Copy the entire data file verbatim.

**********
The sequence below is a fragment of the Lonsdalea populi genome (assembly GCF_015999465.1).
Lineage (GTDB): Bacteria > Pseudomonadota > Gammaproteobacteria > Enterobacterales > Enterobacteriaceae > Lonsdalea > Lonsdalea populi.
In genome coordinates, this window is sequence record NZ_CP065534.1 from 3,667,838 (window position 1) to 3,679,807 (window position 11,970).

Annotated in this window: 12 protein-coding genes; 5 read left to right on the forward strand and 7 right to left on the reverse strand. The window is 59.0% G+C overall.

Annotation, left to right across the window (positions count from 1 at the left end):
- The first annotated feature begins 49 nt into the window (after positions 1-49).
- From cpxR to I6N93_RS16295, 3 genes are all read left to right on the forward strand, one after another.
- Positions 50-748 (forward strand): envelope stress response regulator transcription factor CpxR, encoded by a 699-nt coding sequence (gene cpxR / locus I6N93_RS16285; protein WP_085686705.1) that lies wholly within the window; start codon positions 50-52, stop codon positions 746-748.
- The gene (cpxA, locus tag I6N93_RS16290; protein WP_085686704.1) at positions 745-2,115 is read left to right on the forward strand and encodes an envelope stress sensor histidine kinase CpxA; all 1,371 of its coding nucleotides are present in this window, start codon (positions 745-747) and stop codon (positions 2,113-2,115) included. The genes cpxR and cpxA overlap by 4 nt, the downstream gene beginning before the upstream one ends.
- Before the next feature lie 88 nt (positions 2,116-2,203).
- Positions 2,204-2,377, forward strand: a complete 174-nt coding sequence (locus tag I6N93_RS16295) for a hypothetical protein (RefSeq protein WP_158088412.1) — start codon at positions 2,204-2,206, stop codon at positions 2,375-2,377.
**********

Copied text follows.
The sequence below is a fragment of the Lonsdalea populi genome (assembly GCF_015999465.1).
Lineage (GTDB): Bacteria > Pseudomonadota > Gammaproteobacteria > Enterobacterales > Enterobacteriaceae > Lonsdalea > Lonsdalea populi.
In genome coordinates, this window is sequence record NZ_CP065534.1 from 3,667,838 (window position 1) to 3,679,807 (window position 11,970).

Annotated in this window: 12 protein-coding genes; 5 read left to right on the forward strand and 7 right to left on the reverse strand. The window is 59.0% G+C overall.

Annotation, left to right across the window (positions count from 1 at the left end):
- The first annotated feature begins 49 nt into the window (after positions 1-49).
- From cpxR to I6N93_RS16295, 3 genes are all read left to right on the forward strand, one after another.
- Positions 50-748 (forward strand): envelope stress response regulator transcription factor CpxR, encoded by a 699-nt coding sequence (gene cpxR / locus I6N93_RS16285; protein WP_085686705.1) that lies wholly within the window; start codon positions 50-52, stop codon positions 746-748.
- The gene (cpxA, locus tag I6N93_RS16290; protein WP_085686704.1) at positions 745-2,115 is read left to right on the forward strand and encodes an envelope stress sensor histidine kinase CpxA; all 1,371 of its coding nucleotides are present in this window, start codon (positions 745-747) and stop codon (positions 2,113-2,115) included. The genes cpxR and cpxA overlap by 4 nt, the downstream gene beginning before the upstream one ends.
- Before the next feature lie 88 nt (positions 2,116-2,203).
- Positions 2,204-2,377, forward strand: a complete 174-nt coding sequence (locus tag I6N93_RS16295) for a hypothetical protein (RefSeq protein WP_158088412.1) — start codon at positions 2,204-2,206, stop codon at positions 2,375-2,377.